10/25/2012 12:19:00 PM EST
2012 California Appellate Court Decisions on Mechanics Liens/Stop Notices
Get the latest analysis of mechanics lien litigation in California. This article discusses the recent changes to the California Mechanics Lien Law and surveys 2012 published and unpublished California intermediary appellate court decisions on mechanics lien and stop notice (now stop payment notice) issues. The article appears as the lead article in the November 2012 issue of California Real Estate Reporter (Matthew Bender). The author writes:
In the California mechanics lien area, the most cognizant changes took place with the enactment into law of California Senate Bill 189 and Assembly Bill 457, which became respectively effective on January 1, 2011 or July 1, 2012 (with the bulk of the reforms taking effect on the latter date). These wholesale amendments are discussed in a comprehensive manner in my March 2012 article in the California Real Estate Reporter. However, even with these amendments and changes, jurisprudence in California law keeps flowing under the former statutory schemes. That inspired this article, a survey of 2012 published and unpublished California intermediary appellate decisions on mechanics lien and stop notice (now stop payment notice) issues.
Our kickoff of 2012 unpublished decision in the mechanics lien area comes from the California Third District Court of Appeal in Regional Builders, Inc. v. Hughes [enhanced version available to Lexis.com subscribers]. It involves several amended complaint "relation back" issues arising out of a defense petition to expunge a mechanics lien by the mechanics lien claimant under former Cal. Civil Code section 3154.
A mechanics lien relates back, from a priority prospective over a recorded deed of trust or other consensual lien, to the time of "commencement of the work of improvement." Case law has developed a test for determining "commencement": apparent and visible work "easily seen by everybody and recognized as the commencement of a building" of permanent nature.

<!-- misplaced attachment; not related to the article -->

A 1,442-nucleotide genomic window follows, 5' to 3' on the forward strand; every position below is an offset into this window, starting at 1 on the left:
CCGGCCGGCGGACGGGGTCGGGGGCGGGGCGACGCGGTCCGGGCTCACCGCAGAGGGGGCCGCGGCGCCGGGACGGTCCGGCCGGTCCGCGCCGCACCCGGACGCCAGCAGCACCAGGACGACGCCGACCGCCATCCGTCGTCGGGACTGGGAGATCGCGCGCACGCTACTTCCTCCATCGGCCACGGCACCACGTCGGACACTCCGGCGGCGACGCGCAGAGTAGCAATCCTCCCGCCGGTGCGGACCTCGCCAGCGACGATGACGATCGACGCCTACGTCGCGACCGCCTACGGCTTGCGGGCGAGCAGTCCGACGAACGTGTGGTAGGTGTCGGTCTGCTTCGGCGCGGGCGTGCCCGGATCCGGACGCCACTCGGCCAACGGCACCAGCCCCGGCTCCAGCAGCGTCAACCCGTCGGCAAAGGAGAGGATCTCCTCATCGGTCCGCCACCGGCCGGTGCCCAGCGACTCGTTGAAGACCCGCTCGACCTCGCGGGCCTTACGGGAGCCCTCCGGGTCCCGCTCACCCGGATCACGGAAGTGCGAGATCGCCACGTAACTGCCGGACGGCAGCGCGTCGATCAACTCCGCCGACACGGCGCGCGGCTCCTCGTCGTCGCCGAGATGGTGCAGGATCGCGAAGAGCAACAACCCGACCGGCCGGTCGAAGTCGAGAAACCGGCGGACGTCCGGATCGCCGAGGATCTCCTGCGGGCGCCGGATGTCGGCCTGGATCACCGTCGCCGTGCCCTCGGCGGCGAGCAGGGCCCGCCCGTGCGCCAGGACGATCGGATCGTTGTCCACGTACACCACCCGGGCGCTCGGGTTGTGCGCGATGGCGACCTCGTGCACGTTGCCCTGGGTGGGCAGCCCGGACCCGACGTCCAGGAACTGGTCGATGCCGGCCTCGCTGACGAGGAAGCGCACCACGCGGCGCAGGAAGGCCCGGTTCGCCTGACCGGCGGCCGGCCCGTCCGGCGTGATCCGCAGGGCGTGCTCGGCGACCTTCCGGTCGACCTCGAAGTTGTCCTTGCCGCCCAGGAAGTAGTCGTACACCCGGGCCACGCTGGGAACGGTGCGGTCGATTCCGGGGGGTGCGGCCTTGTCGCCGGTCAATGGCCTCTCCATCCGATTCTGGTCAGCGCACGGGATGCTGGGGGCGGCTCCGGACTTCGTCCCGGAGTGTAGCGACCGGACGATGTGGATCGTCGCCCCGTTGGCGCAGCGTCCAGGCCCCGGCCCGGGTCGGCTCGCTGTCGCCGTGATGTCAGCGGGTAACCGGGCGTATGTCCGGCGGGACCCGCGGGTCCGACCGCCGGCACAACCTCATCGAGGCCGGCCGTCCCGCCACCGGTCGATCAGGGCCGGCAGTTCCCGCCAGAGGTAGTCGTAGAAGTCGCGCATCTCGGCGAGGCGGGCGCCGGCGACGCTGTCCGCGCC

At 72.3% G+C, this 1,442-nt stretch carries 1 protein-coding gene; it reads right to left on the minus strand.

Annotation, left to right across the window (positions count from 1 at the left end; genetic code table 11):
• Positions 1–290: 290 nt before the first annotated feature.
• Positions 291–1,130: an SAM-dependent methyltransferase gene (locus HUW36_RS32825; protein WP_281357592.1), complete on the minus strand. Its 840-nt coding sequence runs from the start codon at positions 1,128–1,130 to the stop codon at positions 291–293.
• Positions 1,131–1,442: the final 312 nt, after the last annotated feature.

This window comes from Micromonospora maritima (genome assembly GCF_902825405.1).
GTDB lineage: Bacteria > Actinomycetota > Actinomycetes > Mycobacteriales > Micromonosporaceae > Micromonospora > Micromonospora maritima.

The judicial "apparent/visible work" test was front and center in the resolution reached by the California Second District, Division 2, in Advent, Inc. v. Ashland Avenue Apartments, LLC [enhanced version available to Lexis.com subscribers]. As with many cases, the factual circumstances were critical to the result reached.
The appealing lender in Southern California Steel v. East West Bank [enhanced version available to Lexis.com subscribers] received a boon when several mechanics lien claimants obtained attachment orders in the wake of a pending nonjudicial foreclosure. Although appealing the issuance of the attachment orders, the claimants apparently did not post bonds such that the real property was sold at a foreclosure sale absent perfected attachment liens. The result of this gaffe was the claimants lost their priority, and the appellate court deemed lender's appeal to be moot.
As we have seen, 2012 was a busy year for the intermediate California appellate courts when facing both mechanics lien and stop notice issues of a dense and sometimes convoluted nature. I would predict that 2013 also will be an interesting year for jurisprudence in this area, especially as the judiciary confronts the 2011 amendments to the mechanics lien and stop payment notice statutory schemes.
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